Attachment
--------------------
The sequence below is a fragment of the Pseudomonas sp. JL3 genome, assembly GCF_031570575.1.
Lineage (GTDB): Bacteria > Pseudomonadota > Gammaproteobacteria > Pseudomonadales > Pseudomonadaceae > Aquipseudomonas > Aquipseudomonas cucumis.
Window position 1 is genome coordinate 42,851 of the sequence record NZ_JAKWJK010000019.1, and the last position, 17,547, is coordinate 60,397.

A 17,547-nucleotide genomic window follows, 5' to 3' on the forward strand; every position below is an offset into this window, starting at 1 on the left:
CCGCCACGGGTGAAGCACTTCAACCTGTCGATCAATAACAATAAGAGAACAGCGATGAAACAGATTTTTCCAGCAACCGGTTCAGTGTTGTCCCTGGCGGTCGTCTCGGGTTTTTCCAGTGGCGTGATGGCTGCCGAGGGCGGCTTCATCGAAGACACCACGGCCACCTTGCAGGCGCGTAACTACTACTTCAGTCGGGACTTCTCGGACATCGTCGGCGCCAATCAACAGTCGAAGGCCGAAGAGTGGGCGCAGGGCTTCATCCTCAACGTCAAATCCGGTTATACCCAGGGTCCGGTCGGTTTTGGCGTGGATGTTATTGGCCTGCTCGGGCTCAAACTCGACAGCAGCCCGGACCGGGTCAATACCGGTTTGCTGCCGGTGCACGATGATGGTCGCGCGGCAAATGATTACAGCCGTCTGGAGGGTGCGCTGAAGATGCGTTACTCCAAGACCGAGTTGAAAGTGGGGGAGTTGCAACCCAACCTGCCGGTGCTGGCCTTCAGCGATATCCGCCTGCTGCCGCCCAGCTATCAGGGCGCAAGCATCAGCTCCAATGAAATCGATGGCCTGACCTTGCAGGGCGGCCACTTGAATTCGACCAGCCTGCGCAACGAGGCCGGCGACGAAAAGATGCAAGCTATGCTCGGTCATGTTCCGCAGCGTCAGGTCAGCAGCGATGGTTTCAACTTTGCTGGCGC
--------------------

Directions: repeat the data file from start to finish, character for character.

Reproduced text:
The sequence below is a fragment of the Pseudomonas sp. JL3 genome, assembly GCF_031570575.1.
Lineage (GTDB): Bacteria > Pseudomonadota > Gammaproteobacteria > Pseudomonadales > Pseudomonadaceae > Aquipseudomonas > Aquipseudomonas cucumis.
Window position 1 is genome coordinate 42,851 of the sequence record NZ_JAKWJK010000019.1, and the last position, 17,547, is coordinate 60,397.

A 17,547-nucleotide genomic window follows, 5' to 3' on the forward strand; every position below is an offset into this window, starting at 1 on the left:
CCGCCACGGGTGAAGCACTTCAACCTGTCGATCAATAACAATAAGAGAACAGCGATGAAACAGATTTTTCCAGCAACCGGTTCAGTGTTGTCCCTGGCGGTCGTCTCGGGTTTTTCCAGTGGCGTGATGGCTGCCGAGGGCGGCTTCATCGAAGACACCACGGCCACCTTGCAGGCGCGTAACTACTACTTCAGTCGGGACTTCTCGGACATCGTCGGCGCCAATCAACAGTCGAAGGCCGAAGAGTGGGCGCAGGGCTTCATCCTCAACGTCAAATCCGGTTATACCCAGGGTCCGGTCGGTTTTGGCGTGGATGTTATTGGCCTGCTCGGGCTCAAACTCGACAGCAGCCCGGACCGGGTCAATACCGGTTTGCTGCCGGTGCACGATGATGGTCGCGCGGCAAATGATTACAGCCGTCTGGAGGGTGCGCTGAAGATGCGTTACTCCAAGACCGAGTTGAAAGTGGGGGAGTTGCAACCCAACCTGCCGGTGCTGGCCTTCAGCGATATCCGCCTGCTGCCGCCCAGCTATCAGGGCGCAAGCATCAGCTCCAATGAAATCGATGGCCTGACCTTGCAGGGCGGCCACTTGAATTCGACCAGCCTGCGCAACGAGGCCGGCGACGAAAAGATGCAAGCTATGCTCGGTCATGTTCCGCAGCGTCAGGTCAGCAGCGATGGTTTCAACTTTGCTGGCGC